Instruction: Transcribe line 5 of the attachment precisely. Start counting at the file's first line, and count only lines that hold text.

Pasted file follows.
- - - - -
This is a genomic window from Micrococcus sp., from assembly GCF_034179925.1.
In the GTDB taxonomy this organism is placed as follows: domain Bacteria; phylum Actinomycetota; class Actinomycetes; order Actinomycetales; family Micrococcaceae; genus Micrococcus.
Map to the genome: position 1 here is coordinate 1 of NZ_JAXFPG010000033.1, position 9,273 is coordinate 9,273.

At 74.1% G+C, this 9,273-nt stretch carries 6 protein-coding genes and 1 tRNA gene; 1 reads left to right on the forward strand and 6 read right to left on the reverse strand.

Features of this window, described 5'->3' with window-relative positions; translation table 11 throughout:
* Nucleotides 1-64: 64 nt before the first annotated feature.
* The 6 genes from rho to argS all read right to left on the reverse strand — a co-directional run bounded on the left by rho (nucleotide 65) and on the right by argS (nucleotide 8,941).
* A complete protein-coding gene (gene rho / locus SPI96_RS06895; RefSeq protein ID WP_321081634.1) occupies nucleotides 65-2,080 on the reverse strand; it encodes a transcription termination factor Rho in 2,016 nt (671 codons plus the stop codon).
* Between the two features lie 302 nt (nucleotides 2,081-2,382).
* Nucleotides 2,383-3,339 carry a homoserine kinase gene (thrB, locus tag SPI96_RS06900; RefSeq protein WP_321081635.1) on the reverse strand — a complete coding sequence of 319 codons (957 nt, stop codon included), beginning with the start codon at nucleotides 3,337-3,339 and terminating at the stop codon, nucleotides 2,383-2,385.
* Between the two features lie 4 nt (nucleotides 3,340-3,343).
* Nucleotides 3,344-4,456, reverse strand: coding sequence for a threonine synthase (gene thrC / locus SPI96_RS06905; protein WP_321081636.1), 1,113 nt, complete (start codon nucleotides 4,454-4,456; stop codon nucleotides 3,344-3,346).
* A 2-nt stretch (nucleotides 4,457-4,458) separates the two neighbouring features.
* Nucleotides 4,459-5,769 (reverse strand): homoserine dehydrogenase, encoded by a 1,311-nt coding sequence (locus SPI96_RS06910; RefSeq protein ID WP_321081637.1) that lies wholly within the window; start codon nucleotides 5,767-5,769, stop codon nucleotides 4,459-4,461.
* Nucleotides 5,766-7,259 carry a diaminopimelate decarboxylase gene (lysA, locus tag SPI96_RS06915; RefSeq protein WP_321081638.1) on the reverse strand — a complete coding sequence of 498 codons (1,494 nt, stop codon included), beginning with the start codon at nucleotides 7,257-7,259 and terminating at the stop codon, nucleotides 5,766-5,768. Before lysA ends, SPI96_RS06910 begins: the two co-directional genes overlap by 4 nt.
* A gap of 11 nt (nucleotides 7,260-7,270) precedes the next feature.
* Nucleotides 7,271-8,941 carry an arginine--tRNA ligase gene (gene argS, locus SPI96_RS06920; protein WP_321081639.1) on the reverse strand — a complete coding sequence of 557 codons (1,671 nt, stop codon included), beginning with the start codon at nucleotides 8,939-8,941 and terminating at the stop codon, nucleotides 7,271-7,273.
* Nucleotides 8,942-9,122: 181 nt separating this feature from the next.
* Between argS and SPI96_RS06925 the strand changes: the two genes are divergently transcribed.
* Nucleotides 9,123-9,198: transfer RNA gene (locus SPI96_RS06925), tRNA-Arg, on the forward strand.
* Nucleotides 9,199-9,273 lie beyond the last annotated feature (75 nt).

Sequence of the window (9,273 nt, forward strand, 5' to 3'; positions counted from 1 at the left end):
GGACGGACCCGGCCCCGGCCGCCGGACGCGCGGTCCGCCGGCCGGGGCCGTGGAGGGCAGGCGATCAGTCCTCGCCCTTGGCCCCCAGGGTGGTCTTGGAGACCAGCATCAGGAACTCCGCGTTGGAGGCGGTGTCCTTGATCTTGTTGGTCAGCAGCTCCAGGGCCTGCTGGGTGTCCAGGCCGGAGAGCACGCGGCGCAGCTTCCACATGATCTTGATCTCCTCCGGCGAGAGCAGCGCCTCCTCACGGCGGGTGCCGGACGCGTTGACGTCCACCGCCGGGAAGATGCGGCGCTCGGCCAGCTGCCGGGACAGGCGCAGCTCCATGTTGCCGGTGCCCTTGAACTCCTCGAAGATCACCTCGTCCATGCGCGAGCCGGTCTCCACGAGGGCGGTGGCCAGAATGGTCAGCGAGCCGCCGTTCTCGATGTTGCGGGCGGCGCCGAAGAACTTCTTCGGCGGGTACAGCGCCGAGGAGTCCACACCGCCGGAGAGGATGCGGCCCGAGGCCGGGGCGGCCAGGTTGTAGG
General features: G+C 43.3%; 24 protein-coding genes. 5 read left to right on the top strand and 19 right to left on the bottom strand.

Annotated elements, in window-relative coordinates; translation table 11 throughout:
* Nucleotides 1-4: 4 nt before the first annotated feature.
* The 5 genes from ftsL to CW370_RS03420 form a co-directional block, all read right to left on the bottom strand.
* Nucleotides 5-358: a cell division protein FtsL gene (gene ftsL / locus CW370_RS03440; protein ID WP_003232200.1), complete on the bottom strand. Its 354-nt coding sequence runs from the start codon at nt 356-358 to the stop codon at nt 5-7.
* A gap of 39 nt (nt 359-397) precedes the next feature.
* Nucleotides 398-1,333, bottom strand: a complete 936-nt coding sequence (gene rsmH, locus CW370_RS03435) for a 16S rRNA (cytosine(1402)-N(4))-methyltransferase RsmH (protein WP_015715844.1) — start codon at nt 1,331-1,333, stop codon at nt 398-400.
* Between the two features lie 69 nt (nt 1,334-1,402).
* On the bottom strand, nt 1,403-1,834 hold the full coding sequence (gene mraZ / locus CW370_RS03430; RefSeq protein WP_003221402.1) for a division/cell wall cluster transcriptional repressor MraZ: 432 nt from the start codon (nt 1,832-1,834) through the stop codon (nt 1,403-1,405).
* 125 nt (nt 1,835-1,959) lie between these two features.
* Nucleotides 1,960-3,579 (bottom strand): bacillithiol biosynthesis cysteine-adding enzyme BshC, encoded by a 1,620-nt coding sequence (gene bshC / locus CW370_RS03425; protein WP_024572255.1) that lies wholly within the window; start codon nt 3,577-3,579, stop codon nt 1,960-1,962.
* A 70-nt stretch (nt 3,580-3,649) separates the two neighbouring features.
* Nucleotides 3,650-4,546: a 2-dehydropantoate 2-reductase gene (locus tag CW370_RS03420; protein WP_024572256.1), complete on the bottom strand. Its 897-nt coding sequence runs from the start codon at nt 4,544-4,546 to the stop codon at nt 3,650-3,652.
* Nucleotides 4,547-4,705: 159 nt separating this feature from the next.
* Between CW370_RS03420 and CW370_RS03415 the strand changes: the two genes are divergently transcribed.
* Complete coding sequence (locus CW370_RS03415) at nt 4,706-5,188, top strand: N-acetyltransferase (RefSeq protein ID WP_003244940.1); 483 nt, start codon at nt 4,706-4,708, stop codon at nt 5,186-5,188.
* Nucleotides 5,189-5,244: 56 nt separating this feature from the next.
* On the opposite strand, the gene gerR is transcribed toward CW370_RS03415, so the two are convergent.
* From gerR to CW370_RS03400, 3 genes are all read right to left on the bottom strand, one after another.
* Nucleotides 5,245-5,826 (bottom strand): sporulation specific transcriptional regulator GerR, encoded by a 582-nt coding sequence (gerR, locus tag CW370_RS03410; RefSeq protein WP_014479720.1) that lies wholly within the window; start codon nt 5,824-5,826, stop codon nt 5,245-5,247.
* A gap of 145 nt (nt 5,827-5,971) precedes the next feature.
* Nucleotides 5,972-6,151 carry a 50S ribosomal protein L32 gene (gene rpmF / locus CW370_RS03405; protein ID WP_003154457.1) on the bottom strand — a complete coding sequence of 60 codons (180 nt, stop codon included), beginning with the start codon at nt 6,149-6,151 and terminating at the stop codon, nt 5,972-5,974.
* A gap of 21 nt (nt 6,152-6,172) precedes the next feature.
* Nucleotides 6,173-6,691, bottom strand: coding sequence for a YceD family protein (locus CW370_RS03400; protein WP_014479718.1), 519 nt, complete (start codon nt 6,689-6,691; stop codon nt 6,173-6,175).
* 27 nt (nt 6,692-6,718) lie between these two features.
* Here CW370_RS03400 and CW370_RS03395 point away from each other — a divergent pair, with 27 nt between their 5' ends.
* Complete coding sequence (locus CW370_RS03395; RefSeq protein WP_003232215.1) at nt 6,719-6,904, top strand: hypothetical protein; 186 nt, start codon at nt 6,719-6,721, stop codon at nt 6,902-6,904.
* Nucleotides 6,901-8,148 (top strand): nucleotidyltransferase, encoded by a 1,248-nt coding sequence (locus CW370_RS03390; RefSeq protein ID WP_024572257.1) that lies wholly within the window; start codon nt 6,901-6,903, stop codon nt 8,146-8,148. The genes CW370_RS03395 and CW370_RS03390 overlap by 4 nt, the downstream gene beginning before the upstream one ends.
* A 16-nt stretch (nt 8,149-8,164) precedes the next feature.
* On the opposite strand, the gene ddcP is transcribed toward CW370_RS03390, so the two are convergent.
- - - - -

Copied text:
Features of this window, described 5'->3' with window-relative positions; translation table 11 throughout: